As news of the verdict reached the crowds outside, Berlusconi's fans responded with whistles to protestors' cheers. Two women carrying signs reading "Thank you Ilda Boccassini", the prosecutor leading the case against Berlusconi. Others shouted back that magistrates were "trying to eliminate him from politics".
Prior to the conclusion of the case the chairman of the Senate justice committee, Nitto Palma, a Berlusconi ally, said the government was “not at risk over the trial. If he is found guilty he will behave responsibly, as promised.”
Massimo Giannini, the deputy editor of the centre-left newspaper La Repubblica, which led the exposure of the “bunga-bunga” affair, said the judges had dealt “an exemplary conviction” that was just punishment for the “whole web of corruption” constructed by Mr Berlusconi.
Trials and tribulations: Silvio in court
Mills Bribery Case
Launched Trial began in March 2007.
Key players Silvio Berlusconi and David Mills.
Background Mr Berlusconi was accused of paying British lawyer David Mills, the estranged husband of the former Olympics Minister Tessa Jowell, $600,000 to lie under oath on the mogul’s behalf in two corruption trials in the late 1990s. Mr Mills was sentenced in February 2009 to 4-1/2 years in jail for accepting a bribe.
Where are we now? Criminal charges against Mr Mills were thrown out in February 2010, when the final appeal expired under the statute of limitations. The charges against Mr Berlusconi met a similar fate, expiring in February 2012.
Launched Trial began in October 2009.
Key players Silvio Berlusconi, Cesare Previti, Carlo De Benedetti.
Background Fininvest, the holding company for Mr Berlusconi’s Mediaset TV empire, was dealt a severe financial blow in 2009 when a court ordered it to pay a rival company more than €750m (£642m) in compensation, subsequently reduced to €500m. The Milan court ruled that the CIR holding company of rival mogul Carlo De Benedetti, pictured left, was entitled to the payment because one of Mr Berlusconi’s lawyers and close associates, Cesare Previti, bribed a Rome judge in a takeover battle between the tycoons as they sought to gain control of the Mondadori publishing house in 1991.
Where are we now? Mr Berlusconi himself was cleared of involvement in the corruption. The final compensation verdict is due soon.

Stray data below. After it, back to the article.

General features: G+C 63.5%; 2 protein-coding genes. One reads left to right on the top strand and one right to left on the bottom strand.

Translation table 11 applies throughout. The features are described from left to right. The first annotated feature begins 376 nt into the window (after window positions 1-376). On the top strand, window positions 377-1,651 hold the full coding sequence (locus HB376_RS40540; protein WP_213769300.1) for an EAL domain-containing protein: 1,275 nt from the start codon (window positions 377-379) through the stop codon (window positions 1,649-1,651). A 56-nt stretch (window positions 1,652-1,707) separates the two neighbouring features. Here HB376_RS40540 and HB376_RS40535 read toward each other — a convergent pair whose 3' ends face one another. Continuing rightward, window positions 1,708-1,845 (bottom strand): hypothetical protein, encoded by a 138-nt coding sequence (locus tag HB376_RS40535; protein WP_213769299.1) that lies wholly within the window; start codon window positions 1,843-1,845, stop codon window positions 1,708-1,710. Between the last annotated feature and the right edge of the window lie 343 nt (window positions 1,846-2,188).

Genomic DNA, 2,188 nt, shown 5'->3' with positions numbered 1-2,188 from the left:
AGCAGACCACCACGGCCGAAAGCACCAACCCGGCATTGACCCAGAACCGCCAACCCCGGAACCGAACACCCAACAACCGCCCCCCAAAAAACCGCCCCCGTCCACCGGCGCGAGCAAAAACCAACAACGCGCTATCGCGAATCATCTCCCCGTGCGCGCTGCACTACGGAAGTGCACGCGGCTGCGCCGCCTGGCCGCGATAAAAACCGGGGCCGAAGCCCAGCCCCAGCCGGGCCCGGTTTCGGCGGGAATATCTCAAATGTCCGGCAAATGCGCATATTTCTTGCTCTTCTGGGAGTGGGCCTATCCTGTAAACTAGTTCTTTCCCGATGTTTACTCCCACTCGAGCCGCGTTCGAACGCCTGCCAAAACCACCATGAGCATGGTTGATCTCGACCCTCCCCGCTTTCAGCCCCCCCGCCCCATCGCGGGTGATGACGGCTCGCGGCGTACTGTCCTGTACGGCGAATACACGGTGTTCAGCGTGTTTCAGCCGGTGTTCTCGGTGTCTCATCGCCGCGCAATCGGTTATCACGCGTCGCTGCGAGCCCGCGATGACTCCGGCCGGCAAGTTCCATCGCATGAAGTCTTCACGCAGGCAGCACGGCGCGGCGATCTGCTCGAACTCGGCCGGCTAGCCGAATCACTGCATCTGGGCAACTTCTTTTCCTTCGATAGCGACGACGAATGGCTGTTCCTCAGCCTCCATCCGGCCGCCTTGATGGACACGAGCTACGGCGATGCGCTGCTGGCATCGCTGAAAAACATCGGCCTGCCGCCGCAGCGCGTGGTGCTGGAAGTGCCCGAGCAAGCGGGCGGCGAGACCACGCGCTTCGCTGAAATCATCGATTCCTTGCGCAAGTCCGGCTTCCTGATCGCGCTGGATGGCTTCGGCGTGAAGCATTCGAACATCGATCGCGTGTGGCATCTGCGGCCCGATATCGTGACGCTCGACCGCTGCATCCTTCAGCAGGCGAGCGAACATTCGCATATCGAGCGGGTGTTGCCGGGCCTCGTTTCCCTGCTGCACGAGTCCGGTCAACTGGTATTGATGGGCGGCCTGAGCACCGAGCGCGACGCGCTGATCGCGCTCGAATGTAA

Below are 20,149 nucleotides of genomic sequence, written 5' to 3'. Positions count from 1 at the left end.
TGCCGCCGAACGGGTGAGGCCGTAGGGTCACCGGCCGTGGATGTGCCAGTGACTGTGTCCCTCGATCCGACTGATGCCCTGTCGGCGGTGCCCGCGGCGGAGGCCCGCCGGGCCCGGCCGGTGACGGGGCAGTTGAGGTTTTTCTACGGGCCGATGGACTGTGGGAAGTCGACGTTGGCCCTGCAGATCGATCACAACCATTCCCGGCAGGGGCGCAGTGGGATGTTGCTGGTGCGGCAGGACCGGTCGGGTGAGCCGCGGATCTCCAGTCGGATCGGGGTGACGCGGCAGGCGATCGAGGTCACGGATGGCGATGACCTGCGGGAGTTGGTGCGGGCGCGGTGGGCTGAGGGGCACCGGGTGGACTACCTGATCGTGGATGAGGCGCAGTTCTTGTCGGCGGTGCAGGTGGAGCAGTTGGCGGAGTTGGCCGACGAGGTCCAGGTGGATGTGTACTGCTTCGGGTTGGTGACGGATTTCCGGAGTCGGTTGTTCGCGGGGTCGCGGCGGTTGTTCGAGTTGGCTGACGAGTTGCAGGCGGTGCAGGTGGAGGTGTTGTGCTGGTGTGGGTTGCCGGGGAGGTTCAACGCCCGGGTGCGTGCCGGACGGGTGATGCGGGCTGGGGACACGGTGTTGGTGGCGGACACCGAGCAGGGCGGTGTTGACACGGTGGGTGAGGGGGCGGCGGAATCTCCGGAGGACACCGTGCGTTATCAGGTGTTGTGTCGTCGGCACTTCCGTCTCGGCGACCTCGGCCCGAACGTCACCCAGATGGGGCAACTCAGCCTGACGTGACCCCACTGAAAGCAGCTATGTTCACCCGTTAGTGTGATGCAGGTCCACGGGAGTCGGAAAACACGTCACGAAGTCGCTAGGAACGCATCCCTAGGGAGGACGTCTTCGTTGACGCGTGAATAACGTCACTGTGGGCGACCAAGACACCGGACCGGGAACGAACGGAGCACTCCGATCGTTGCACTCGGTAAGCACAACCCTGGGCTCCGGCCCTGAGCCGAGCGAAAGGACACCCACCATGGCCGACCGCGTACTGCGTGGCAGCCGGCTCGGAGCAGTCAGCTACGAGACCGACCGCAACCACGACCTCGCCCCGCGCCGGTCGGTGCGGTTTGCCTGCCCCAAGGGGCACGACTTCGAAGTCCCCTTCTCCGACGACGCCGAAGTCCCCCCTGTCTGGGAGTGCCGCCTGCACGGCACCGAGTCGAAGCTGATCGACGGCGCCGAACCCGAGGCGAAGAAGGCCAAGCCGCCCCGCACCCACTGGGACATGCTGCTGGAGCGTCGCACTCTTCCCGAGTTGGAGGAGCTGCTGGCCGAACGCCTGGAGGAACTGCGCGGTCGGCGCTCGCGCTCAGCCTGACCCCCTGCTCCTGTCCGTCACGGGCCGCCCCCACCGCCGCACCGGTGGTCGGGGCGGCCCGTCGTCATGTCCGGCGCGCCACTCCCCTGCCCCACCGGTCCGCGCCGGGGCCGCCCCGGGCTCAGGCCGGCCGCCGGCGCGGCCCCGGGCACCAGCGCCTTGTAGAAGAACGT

De Gregorio case
Launched Allegations made in February 2013.
Key players Silvio Berlusconi, Sergio De Gregorio.
Background In February magistrates said Mr De Gregorio, a former senator, had admitted to accepting €3m from Mr Berlusconi in exchange for swapping sides in parliament in 2006 – causing the collapse of the centre-left government of Romano Prodi and allowing Mr Berlusconi back into power. Mr De Gregorio, below, was elected to the senate as a member of the centre-left anti-corruption Italy of Values (IDV) party. He shocked party colleagues soon after, however, by quitting and aligning himself with Mr Berlusconi’s People of Freedom party (PDL).
Where are we now? Magistrates in Naples last month called for Mr Berlusconi’s indictment.
Mediaset Fraud Case
Launched Trial began in November 2006.
Key players Silvio Berlusconi, Mediaset executives.
Background In this, Mr Berlusconi’s most dangerous case, he is accused of tax fraud in relation to the purchase of US film rights for his television company, Mediaset. Milan magistrates claim that beginning in the 1980s, Mr Berlusconi’s holding company Fininvest, and subsequently his broadcast group Mediaset, registered inflated costs for the purchase of US film rights, in order to divert millions of euros to overseas slush funds. In May this year an appeal court confirmed his 2011 conviction that saw him sentenced to four years in prison and banned from holding public office for five years.
Where are we now? The final appeal verdict is due by the end of the year – if Mr Berlusconi loses, he will be barred from public office.Reuse content